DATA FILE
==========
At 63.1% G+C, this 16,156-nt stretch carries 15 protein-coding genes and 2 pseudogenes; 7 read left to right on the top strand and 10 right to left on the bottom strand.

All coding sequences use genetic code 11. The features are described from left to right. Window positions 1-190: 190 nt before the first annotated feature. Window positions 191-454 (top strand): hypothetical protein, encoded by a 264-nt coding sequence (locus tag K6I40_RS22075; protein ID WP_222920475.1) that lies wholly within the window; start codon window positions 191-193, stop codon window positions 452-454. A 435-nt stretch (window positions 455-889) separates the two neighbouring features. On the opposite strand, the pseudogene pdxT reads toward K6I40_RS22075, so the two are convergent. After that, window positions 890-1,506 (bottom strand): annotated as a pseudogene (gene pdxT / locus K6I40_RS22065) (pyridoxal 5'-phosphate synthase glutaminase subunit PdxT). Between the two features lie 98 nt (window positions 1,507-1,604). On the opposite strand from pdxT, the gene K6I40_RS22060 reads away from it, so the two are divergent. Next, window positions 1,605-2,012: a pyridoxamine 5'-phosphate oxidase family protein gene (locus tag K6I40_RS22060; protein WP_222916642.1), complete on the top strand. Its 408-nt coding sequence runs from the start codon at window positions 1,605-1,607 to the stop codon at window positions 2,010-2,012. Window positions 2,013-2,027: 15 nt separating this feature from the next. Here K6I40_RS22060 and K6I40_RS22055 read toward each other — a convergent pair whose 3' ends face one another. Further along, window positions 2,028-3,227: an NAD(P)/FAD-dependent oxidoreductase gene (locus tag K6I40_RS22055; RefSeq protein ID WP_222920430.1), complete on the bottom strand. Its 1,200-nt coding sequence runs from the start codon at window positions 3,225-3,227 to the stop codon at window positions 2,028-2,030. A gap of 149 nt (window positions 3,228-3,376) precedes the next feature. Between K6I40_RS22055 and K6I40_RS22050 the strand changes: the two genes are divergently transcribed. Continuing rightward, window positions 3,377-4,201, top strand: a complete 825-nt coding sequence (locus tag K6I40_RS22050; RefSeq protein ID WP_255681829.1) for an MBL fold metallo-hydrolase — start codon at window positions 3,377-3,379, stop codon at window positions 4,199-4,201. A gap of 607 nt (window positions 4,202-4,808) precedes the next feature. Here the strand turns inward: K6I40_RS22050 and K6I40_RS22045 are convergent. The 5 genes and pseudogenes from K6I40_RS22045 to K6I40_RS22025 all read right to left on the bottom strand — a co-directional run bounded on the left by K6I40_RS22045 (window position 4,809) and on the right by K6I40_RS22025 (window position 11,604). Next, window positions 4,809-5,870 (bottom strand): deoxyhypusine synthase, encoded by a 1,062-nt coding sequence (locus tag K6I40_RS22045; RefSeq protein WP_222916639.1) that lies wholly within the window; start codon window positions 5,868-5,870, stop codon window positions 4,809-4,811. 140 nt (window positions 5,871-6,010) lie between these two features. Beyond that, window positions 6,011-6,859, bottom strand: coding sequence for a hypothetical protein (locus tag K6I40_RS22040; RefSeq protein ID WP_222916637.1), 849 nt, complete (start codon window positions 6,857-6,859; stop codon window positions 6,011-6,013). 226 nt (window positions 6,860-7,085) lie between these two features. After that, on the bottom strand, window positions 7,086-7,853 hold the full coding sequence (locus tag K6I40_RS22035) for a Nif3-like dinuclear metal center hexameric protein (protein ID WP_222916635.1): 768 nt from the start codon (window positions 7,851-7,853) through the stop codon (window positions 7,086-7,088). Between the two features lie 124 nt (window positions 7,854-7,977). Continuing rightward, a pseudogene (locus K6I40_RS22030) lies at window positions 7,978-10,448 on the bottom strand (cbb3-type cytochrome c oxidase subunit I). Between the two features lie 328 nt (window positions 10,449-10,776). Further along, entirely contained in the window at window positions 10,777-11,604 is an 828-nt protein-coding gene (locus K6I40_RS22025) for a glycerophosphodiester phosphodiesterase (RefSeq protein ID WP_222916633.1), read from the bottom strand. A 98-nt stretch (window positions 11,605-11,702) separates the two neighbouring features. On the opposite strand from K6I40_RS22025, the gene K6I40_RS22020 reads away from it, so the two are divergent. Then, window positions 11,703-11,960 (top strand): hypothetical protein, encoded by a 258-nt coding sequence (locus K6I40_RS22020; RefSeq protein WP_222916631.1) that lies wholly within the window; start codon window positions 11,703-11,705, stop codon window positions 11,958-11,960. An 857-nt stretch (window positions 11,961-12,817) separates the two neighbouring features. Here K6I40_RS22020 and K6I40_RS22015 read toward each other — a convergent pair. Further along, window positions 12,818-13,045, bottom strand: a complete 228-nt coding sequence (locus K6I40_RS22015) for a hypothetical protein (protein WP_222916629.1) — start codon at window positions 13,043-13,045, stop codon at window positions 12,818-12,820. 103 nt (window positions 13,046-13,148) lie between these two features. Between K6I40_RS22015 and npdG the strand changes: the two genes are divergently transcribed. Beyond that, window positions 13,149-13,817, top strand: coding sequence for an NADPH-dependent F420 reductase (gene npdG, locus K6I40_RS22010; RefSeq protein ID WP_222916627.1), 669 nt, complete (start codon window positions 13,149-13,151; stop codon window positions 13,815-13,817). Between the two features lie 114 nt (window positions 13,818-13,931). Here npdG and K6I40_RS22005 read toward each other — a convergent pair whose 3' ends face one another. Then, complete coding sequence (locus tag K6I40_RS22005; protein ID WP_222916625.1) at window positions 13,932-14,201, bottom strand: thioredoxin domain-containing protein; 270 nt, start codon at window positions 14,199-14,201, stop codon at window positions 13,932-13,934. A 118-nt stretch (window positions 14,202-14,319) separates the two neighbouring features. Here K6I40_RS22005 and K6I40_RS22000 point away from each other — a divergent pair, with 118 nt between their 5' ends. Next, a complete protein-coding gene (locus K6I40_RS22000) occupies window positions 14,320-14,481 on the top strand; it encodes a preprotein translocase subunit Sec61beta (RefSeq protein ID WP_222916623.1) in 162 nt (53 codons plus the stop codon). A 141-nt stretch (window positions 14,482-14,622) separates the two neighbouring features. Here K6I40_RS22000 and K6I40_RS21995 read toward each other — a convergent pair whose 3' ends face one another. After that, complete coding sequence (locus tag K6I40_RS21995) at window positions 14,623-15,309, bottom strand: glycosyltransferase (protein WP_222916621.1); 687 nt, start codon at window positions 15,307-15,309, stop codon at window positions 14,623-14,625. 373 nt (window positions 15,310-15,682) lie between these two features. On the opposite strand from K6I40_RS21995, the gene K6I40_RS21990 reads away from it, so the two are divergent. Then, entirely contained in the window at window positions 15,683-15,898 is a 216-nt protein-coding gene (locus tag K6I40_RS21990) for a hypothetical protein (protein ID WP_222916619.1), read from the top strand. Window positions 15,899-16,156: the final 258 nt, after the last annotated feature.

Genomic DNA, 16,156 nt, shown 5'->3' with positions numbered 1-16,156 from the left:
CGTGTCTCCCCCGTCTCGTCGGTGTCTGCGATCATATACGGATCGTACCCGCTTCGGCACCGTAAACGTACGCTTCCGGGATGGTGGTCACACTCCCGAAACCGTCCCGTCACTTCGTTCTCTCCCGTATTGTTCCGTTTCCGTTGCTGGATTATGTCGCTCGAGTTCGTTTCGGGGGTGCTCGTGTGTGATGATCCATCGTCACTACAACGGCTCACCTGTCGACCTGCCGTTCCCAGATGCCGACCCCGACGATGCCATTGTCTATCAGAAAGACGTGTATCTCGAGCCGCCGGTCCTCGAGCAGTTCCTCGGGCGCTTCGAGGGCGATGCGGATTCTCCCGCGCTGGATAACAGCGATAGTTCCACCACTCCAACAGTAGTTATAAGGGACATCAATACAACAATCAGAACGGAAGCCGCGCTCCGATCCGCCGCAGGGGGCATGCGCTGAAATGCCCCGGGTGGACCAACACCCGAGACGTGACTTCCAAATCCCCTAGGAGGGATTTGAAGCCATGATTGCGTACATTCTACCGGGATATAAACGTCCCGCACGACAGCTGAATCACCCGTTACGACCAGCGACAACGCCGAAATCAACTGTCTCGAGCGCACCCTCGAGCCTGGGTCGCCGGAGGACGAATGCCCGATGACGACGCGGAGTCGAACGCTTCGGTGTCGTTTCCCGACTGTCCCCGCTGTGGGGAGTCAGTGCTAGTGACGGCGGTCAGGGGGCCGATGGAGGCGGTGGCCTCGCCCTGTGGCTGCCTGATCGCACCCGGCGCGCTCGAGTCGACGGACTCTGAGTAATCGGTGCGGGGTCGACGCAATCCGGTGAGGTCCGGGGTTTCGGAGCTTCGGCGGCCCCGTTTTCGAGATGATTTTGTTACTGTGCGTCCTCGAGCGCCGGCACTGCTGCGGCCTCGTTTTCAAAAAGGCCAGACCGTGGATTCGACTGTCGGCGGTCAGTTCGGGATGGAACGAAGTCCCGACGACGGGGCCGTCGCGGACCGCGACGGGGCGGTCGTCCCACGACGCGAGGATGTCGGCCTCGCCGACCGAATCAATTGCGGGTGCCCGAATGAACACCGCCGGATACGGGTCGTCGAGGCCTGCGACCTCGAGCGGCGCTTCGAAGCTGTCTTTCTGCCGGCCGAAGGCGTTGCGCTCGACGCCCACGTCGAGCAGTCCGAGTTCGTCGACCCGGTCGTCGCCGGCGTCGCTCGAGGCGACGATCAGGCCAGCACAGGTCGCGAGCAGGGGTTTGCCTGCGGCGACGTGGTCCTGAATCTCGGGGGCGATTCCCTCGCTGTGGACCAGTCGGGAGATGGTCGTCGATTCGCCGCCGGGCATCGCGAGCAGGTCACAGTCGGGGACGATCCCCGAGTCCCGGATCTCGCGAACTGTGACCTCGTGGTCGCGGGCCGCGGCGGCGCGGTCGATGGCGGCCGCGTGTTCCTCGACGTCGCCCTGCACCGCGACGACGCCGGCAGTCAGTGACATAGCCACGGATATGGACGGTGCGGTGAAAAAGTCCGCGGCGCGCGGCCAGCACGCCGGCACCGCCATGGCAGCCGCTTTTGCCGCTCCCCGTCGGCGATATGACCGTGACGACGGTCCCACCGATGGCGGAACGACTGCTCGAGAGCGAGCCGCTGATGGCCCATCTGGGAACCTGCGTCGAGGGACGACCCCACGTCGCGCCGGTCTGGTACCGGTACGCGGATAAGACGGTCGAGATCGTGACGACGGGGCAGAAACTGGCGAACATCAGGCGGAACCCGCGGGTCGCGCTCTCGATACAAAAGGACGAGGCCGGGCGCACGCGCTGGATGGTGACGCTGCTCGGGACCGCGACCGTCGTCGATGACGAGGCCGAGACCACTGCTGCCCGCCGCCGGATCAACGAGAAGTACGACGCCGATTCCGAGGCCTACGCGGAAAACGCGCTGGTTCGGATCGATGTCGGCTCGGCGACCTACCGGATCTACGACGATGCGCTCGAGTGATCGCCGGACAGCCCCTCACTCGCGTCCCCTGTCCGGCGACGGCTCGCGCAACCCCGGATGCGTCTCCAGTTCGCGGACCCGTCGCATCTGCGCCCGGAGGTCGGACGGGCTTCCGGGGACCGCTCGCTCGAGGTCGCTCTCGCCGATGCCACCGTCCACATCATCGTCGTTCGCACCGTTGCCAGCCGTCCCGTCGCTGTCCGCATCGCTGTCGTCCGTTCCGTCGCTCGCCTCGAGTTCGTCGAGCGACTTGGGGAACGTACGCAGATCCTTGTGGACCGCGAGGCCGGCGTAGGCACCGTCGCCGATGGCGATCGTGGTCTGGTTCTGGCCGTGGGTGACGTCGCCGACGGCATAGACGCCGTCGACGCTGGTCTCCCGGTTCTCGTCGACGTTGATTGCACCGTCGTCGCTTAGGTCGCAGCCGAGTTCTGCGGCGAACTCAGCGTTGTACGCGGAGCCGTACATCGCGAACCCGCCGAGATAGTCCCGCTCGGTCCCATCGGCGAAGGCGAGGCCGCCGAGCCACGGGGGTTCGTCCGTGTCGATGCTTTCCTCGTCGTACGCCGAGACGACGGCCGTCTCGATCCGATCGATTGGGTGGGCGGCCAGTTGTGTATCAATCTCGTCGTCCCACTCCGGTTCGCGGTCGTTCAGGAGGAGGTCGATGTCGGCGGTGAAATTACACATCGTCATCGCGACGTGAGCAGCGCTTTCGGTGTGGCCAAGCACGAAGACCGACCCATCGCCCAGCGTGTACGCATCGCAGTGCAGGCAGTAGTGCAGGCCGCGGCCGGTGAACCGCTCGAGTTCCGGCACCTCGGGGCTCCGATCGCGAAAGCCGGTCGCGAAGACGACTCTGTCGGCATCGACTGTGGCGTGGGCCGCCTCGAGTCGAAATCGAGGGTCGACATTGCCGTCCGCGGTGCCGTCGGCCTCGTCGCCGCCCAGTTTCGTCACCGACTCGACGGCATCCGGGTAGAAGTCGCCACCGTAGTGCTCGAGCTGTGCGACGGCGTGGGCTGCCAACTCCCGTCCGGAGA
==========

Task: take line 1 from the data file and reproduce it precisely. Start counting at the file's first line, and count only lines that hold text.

At 63.1% G+C, this 16,156-nt stretch carries 15 protein-coding genes and 2 pseudogenes; 7 read left to right on the top strand and 10 right to left on the bottom strand.